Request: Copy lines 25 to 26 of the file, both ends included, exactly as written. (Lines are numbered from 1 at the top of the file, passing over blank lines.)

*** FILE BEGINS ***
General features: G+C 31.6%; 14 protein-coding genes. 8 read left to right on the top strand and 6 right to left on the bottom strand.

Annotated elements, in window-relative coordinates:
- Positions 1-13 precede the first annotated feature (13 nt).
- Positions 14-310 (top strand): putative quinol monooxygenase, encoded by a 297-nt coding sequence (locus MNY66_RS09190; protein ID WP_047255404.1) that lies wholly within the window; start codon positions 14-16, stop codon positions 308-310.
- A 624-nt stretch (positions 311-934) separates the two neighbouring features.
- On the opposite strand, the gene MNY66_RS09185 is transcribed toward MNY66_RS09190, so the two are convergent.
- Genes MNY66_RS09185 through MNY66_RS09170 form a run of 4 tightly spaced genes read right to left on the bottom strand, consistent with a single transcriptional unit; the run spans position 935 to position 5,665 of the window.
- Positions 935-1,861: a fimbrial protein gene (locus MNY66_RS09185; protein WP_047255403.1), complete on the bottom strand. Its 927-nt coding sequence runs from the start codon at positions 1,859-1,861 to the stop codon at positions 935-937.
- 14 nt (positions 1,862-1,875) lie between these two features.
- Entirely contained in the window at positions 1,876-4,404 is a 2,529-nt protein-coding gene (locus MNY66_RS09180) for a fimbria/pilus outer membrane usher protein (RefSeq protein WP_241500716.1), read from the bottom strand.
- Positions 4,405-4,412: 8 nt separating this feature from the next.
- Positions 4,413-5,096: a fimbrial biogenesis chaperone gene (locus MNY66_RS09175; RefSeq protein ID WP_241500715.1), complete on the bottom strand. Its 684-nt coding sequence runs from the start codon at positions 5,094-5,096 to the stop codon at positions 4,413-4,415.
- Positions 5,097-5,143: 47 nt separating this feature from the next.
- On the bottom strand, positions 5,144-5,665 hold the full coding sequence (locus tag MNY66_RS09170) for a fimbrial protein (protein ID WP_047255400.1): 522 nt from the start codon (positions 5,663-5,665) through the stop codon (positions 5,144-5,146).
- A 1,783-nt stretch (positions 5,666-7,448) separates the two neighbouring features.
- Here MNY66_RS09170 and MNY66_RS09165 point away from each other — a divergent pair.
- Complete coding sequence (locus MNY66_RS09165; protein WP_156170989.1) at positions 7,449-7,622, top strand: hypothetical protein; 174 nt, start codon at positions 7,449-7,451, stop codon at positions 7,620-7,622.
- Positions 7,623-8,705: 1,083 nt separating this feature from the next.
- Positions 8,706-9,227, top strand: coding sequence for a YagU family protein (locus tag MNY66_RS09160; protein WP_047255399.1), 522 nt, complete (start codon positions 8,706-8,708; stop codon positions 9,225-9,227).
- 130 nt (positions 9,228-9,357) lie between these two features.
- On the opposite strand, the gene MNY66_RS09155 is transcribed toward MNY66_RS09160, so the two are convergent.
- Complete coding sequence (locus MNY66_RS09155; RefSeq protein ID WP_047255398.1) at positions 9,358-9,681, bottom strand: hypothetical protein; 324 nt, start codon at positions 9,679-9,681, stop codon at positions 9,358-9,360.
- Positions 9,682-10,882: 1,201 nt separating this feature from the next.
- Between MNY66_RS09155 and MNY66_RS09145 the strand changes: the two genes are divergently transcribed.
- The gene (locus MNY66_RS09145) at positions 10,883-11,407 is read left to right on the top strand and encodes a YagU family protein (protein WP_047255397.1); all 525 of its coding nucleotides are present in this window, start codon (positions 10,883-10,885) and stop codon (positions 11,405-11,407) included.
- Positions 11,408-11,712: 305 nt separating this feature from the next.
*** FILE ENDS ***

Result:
- The gene (locus MNY66_RS09145) at positions 10,883-11,407 is read left to right on the top strand and encodes a YagU family protein (protein WP_047255397.1); all 525 of its coding nucleotides are present in this window, start codon (positions 10,883-10,885) and stop codon (positions 11,405-11,407) included.
- Positions 11,408-11,712: 305 nt separating this feature from the next.